If the company can leverage the service relationship properly, they can increase product sales to existing customers in addition to increasing the amount of service revenue earned after the sale. By investing in keeping the customer well serviced, not only can the company generate more service revenue but it can also extend its relationship with the customer to that of "trusted advisor". Trusted advisor status can lead to increased customer loyalty and also increased sales and service opportunities beyond the current products.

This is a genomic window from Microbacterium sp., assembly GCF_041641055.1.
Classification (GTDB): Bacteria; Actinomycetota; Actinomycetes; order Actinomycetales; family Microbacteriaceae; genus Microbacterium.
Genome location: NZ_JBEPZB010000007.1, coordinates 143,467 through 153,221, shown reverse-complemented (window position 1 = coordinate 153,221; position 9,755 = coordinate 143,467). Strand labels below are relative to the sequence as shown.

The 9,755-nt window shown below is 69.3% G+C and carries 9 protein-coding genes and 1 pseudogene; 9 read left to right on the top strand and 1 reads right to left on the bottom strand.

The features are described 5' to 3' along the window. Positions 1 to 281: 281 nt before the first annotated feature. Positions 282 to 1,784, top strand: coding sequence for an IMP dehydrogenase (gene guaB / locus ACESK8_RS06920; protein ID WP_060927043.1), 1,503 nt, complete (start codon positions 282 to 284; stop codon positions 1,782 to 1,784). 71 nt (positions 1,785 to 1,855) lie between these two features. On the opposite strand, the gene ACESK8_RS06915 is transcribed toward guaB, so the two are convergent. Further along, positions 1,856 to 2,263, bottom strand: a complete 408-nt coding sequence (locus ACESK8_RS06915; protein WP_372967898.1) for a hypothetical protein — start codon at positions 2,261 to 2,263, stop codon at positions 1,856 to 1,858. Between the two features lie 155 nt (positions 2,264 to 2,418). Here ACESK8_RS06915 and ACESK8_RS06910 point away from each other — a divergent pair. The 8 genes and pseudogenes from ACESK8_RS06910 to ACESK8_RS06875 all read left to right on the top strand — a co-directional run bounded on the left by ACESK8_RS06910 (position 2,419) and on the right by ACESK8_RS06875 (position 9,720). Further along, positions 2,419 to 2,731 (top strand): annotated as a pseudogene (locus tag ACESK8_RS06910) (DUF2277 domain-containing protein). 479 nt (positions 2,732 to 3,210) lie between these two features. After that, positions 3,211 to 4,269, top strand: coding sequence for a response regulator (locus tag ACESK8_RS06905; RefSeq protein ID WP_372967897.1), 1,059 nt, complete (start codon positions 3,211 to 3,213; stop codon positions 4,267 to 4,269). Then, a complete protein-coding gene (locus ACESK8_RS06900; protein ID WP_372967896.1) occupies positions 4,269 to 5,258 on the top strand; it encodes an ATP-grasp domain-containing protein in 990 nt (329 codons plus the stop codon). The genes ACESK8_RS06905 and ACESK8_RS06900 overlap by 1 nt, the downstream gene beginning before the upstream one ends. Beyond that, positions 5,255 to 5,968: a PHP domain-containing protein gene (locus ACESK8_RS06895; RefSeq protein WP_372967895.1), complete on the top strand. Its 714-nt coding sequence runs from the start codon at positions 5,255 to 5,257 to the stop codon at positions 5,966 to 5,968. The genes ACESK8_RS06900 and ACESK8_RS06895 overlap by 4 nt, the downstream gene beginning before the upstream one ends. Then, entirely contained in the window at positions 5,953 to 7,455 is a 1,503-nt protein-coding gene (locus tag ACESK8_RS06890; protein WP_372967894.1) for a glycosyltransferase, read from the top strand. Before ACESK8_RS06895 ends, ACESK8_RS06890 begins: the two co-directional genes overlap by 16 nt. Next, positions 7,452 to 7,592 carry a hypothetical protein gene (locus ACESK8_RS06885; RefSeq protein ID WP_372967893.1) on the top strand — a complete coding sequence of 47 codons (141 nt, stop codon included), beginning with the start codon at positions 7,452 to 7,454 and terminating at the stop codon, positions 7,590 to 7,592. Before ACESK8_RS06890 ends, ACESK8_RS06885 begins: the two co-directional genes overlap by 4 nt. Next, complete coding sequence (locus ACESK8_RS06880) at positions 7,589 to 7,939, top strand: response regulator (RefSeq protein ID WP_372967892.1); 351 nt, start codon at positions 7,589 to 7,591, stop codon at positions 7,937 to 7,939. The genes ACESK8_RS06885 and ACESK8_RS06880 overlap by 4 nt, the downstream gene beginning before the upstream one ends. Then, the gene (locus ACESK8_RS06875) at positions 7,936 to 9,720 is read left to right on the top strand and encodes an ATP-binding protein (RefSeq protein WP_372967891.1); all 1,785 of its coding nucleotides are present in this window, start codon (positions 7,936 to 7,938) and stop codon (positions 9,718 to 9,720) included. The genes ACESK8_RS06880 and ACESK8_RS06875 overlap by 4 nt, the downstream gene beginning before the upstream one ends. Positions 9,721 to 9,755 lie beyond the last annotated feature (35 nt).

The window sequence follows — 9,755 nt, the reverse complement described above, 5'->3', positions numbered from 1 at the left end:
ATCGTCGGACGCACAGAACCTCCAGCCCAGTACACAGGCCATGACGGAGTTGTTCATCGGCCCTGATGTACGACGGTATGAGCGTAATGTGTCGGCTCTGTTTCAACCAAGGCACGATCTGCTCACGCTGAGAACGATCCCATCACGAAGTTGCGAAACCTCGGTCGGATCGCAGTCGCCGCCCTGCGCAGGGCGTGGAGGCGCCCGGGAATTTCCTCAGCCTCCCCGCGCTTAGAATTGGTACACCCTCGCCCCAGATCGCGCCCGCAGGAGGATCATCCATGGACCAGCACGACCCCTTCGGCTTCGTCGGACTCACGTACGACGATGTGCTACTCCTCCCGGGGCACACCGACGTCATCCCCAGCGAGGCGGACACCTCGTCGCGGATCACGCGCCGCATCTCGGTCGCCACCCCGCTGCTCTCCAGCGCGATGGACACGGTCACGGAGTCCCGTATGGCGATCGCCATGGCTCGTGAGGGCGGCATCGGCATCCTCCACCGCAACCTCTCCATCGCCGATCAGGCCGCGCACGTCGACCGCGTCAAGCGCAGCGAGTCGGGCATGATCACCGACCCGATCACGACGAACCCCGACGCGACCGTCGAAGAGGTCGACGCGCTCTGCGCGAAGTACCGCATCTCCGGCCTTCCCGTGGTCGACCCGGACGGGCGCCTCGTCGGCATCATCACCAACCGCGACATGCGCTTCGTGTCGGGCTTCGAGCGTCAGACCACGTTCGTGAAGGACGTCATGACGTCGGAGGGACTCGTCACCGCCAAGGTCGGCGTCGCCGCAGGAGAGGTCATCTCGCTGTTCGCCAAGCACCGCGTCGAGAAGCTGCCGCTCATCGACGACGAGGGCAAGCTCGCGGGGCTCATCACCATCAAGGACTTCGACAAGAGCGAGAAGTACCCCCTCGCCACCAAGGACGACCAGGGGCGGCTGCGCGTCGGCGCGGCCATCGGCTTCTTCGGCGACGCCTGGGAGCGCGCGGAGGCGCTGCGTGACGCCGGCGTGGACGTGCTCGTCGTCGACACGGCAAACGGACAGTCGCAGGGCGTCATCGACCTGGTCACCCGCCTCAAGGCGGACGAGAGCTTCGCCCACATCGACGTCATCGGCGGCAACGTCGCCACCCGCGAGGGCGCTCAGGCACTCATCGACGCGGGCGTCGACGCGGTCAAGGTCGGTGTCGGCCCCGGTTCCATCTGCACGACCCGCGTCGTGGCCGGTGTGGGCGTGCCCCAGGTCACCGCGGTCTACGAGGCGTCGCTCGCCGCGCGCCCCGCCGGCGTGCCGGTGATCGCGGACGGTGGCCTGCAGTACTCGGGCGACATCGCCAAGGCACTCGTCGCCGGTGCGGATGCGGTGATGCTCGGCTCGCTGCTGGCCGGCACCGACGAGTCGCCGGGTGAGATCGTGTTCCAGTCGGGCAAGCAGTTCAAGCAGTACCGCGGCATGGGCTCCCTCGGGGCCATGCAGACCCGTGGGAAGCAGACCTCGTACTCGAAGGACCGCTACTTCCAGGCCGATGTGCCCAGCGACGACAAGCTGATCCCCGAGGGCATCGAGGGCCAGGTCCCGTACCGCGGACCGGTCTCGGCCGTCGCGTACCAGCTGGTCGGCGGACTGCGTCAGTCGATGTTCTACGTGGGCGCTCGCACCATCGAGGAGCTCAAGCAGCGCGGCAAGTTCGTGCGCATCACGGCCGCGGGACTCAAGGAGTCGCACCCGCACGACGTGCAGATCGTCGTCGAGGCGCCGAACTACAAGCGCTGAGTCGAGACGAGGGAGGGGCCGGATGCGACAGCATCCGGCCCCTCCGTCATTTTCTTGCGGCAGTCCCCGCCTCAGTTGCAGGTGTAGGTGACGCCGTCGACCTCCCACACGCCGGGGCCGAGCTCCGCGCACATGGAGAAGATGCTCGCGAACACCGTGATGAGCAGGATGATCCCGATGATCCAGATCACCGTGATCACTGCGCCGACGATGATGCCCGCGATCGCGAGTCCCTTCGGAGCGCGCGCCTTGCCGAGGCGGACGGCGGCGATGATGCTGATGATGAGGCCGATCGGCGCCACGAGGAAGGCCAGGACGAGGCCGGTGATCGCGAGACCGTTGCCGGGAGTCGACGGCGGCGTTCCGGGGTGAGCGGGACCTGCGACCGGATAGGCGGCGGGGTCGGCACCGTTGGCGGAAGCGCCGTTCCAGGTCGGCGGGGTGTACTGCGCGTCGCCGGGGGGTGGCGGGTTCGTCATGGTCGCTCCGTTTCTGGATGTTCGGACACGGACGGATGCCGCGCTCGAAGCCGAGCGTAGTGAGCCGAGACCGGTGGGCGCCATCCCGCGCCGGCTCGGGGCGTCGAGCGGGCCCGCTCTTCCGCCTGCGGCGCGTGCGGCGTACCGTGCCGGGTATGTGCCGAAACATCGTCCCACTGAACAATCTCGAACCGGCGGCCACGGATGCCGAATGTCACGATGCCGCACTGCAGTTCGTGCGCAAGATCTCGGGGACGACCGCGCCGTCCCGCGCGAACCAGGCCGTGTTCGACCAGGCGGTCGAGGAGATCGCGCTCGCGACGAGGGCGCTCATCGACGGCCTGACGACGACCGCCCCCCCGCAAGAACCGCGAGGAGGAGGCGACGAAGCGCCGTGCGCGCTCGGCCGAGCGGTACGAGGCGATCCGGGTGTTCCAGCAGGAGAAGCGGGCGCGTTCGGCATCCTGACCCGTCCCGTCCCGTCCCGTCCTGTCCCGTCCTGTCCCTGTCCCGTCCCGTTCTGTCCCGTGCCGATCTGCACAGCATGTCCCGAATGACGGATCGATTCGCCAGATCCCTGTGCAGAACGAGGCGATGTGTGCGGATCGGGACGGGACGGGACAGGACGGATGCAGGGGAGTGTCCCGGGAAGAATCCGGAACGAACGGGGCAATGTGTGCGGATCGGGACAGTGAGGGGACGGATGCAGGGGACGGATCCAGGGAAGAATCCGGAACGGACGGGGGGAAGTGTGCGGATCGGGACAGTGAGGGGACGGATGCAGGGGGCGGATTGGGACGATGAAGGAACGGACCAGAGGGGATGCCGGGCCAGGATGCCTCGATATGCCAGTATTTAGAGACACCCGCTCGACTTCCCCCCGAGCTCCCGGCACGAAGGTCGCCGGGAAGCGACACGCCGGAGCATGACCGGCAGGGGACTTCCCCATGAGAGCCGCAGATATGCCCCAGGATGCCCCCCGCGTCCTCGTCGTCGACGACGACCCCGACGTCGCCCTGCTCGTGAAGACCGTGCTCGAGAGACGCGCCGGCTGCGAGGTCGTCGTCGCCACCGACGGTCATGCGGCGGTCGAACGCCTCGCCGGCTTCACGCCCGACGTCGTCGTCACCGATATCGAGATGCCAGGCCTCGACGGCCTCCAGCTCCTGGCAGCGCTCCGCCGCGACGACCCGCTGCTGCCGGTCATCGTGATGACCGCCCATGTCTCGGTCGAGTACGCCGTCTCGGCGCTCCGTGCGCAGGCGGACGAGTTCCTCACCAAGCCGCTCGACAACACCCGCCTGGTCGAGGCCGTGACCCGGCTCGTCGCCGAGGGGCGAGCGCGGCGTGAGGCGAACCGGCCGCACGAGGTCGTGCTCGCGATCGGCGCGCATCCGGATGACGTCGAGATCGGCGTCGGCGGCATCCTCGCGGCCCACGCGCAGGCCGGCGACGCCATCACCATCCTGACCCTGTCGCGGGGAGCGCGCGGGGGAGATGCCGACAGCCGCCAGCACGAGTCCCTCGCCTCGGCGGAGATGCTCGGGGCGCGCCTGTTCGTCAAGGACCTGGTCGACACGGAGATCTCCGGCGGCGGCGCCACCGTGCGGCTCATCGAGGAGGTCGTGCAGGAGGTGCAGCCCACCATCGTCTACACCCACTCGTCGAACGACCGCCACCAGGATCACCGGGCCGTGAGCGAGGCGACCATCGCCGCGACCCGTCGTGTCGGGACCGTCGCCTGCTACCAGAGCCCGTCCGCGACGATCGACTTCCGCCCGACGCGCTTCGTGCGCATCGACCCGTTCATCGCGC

SLM Needs

SLM, like any other business initiative that involves new business processes, is best implemented alongside strong enterprise applications. There are many software vendors that offer products that support SLM, or Service Process Management (SPM) as some call it. What are the features required from an enterprise solution to support an SLM initiative? The two primary capabilities required are "Call Center" and "Field Service" applications. These two categories of software provide support for capturing, or generating, the initial service request and managing it through completion all the way to the back office. In order to manage the total lifecycle of the service requirement in a continuous business process, integration between the Call Center and Field Services capabilities is essential.